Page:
Hawaiian Volcano 


Mauna Loa


Other Volcanoes

Volcanic Hazards

April 6, 2000

A weekly feature provided by scientists at the Hawaiian Volcano Observatory.

Kulanaokuaiki campground: a whole lot of shaking going on

On March 31, Hawai`i Volcanoes National Park officially opened Kulanaokuaiki campground, a barrier-free facility along the Hilina Pali Road south of Kilauea's caldera. The new campground replaces the Kipuka Nene picnic area, 2 km (1.2 miles) farther southwest, which is now closed to protect Hawai`i's state bird. Kulanaokuaiki campground occupies a dynamic landscape controlled by Kilauea's eruptive and faulting history.

The name tells a lot about the area. Kulanaokuaiki means "the shaking of a small spine [or sharp ridge]." The campground is just north of the 15-m-high (50-foot-high) pali that bears its name. This pali is an earthquake fault, formed by vertical ground movement during periods of intense shaking. Imagine people on top of the pali during an earthquake. Rocks would crash from the face of the pali to the ground below, and the pali would tremble from one shock after another during a swarm of earthquakes.

Such an earthquake swarm took place 35 years ago. On Christmas Eve and Day in 1965, strong shaking and faulting broke the Hilina Pali Road, where it crosses Kulanaokuaiki Pali near the new campground. The pavement was offset vertically 2.6 m (8.4 feet). The campground side of the fault went down 1.8 m (6 feet), and the other side (the south side) went up 0.8 m (2.4 feet). During the swarm, a truck from HVO carrying portable seismic equipment was parked near the broken road when it was nearly toppled by a large earthquake.

Hundreds of other faults and cracks north and northeast of Kulanaokuaiki Pali broke open and moved during the 1965 swarm. Similar, though smaller, episodes of ground breakage had occurred in 1960 and 1963, and another was to take place in 1975. In fact, this area, part of the Koa`e fault system, is one of the most active areas of faulting in the world. In the past 700 years or so, the Koa`e system has opened nearly 20 m (65 feet) in a north-south direction along a traverse that passes just west of the new campground. Along another traverse 2 km (1.2 miles) northeast of the first, the amount of opening is even greater, more than 30 m (100 feet).

The Koa`e fault system is part of the breakaway zone that, over long periods of time, separates Kilauea's mobile south flank from the rest of the volcano. Swarms of earthquakes and ground ruptures will recur for thousands of years to come, and the name of the new campground will remain pertinent.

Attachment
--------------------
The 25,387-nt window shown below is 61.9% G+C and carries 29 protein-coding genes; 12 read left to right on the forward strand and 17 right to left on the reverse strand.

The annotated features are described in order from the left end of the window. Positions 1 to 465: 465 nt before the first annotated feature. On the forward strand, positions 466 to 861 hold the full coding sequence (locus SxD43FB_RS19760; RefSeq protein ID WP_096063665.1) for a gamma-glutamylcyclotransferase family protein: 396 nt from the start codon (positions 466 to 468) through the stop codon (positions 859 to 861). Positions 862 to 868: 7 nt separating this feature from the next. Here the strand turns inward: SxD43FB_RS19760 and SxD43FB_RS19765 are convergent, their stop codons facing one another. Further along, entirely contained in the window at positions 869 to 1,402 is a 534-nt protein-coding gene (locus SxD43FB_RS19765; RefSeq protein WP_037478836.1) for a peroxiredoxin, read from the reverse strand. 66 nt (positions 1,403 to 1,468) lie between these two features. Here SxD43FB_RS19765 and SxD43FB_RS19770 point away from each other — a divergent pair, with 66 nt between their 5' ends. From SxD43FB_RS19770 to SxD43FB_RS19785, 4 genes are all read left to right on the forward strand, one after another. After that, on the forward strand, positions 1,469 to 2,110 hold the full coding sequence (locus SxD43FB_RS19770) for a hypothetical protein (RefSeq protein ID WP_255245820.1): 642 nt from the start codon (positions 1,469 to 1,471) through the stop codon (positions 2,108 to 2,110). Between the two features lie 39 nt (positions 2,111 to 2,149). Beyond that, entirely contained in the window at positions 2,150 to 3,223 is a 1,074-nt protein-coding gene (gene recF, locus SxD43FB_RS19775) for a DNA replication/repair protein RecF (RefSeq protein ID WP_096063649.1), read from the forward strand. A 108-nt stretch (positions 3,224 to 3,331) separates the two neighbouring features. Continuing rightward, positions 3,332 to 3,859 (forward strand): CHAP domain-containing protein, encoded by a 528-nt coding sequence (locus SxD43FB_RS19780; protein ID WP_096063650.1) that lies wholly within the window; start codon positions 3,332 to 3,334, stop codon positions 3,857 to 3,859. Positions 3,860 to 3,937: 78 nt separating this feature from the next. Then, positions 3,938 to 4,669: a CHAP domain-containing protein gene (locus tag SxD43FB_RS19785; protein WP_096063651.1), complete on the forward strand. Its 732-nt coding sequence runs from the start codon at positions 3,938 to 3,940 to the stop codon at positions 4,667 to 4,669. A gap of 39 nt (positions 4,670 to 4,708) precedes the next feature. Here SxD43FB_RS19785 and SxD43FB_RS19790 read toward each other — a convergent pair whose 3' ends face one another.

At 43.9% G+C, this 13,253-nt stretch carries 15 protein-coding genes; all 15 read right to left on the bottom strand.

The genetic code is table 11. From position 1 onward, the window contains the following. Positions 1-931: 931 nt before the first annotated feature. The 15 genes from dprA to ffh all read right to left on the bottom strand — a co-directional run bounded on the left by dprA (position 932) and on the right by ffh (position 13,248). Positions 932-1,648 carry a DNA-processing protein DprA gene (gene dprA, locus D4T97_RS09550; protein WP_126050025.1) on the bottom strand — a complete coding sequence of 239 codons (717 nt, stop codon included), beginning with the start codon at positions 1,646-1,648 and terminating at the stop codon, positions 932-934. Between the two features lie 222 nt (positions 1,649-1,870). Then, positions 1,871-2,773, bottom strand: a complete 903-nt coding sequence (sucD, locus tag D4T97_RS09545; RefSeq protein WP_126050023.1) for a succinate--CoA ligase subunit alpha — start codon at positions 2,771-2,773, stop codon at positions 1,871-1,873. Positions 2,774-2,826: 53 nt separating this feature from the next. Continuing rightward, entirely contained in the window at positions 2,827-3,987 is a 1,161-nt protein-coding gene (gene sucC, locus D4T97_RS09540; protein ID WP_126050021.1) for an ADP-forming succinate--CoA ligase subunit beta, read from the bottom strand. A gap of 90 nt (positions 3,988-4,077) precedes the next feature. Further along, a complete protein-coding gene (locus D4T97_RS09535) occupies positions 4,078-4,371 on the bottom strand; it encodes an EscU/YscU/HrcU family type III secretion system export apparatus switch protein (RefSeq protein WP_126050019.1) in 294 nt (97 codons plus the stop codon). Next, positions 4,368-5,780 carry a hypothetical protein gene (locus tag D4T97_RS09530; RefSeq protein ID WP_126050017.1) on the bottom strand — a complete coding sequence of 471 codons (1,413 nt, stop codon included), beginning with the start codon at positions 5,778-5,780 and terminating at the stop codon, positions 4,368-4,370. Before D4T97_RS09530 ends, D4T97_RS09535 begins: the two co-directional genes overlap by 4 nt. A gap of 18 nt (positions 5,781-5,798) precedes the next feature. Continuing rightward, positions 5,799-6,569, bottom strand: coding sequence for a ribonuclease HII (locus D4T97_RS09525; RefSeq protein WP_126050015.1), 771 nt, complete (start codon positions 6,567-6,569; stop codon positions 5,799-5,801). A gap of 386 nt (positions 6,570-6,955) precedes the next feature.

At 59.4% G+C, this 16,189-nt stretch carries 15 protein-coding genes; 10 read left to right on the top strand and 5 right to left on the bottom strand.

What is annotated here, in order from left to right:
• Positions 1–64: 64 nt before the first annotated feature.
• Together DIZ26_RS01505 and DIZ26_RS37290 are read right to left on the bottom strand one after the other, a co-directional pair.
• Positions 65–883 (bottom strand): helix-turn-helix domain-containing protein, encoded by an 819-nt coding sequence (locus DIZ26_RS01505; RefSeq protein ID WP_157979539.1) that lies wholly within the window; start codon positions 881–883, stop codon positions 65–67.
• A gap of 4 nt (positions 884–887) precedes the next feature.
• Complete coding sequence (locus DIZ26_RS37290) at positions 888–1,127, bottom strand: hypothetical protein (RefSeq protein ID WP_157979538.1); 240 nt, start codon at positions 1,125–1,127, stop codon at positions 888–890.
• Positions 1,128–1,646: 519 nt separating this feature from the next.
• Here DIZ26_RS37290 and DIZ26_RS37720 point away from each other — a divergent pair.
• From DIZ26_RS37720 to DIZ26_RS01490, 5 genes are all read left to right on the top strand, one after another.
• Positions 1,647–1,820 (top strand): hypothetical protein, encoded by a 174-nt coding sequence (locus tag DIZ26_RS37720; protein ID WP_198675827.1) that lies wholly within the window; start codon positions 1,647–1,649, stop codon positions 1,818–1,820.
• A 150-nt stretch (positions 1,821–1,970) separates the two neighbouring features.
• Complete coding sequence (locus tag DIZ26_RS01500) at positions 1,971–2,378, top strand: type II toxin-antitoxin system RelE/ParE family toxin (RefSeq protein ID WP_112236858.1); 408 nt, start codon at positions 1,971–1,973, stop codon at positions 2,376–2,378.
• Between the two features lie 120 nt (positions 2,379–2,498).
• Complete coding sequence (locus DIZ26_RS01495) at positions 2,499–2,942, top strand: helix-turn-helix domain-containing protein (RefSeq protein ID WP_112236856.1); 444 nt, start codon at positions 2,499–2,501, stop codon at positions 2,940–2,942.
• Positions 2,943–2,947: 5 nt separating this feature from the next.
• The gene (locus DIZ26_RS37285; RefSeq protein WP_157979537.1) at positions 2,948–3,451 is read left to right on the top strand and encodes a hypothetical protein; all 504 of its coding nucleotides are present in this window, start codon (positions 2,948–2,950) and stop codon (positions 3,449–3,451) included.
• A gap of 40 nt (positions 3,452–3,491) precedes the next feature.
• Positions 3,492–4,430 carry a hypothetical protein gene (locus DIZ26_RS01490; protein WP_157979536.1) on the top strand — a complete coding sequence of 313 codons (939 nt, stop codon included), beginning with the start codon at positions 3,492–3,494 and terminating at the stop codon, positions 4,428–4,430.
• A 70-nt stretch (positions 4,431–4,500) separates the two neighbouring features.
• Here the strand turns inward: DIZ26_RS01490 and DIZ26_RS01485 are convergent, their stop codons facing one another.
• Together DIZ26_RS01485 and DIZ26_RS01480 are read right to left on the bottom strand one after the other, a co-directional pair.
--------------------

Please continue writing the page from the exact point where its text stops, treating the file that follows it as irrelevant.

Lava flows as well as shaking and cracking have impacted the area. The campground is located in a small kipuka. The older flow in the kipuka is more than 1,300 years old, and the younger surrounding the kipuka is about 700 years old. Both flows were erupted from the summit of Kilauea at times when lava flows could escape the caldera. The present caldera will have to fill up more before any lava erupted in it can reach the new campground, and there are several pali between that would have to be overtopped or run around. For those reasons, the campground seems rather safe from lava inundation for some time to come.

Between the two flows at the campground are several beds of volcanic ash and blocks. These layers were well exposed when the pit for the campground toilet was being dug. That is now off limits, but more layers can be seen by walking westward for 200 m (yards) or so to a place where little grass-covered mesas of ash stand above the older flow. Careful looking will find heavy gray rocks 3 cm (1 inch) or more in diameter lying on the surface of the older flow. These rocks rained from the sky during one or more powerful explosions before about A.D. 1000. Such explosions could happen again, though they are rarer events than lava flows.

Kulanaokuaiki campground is in a dynamic geologic setting. Enjoy!

Eruption Update

Eruptive activity of Kilauea Volcano continued unabated during the past week. Lava is erupting from Pu`u `O`o and flowing through a network of tubes toward the coast. Lava is visible at times on Pulama pali, and surface flows are active in the area between the Royal Gardens subdivision private access road and the sea coast. Lava is intermittently entering the ocean between Waha`ula and Kamokuna. The public is reminded that the ocean-entry areas are extremely hazardous, with explosions accompanying sudden collapses of the new land. The active lava flows are hot and have places with very thin crust. The steam clouds are highly acidic and laced with glass particles.

Residents in all districts of the Big Island were shaken by a magnitude-5.0 earthquake at 8:18 p.m. on Saturday, April 1. The large temblor was located 10.0 km (6 miles) southeast of the summit of Kilauea Volcano at a depth of 8.5 km (5.1 miles). The shaking did not affect the eruption at Pu`u `O`o, and, except for falling items, there were no reports of damages or injuries resulting from the earthquake.

HomeVolcano WatchProductsPhoto GalleryPress Releases
How Hawaiian Volcanoes Work

The URL of this page is
Updated: 10 Apr 2000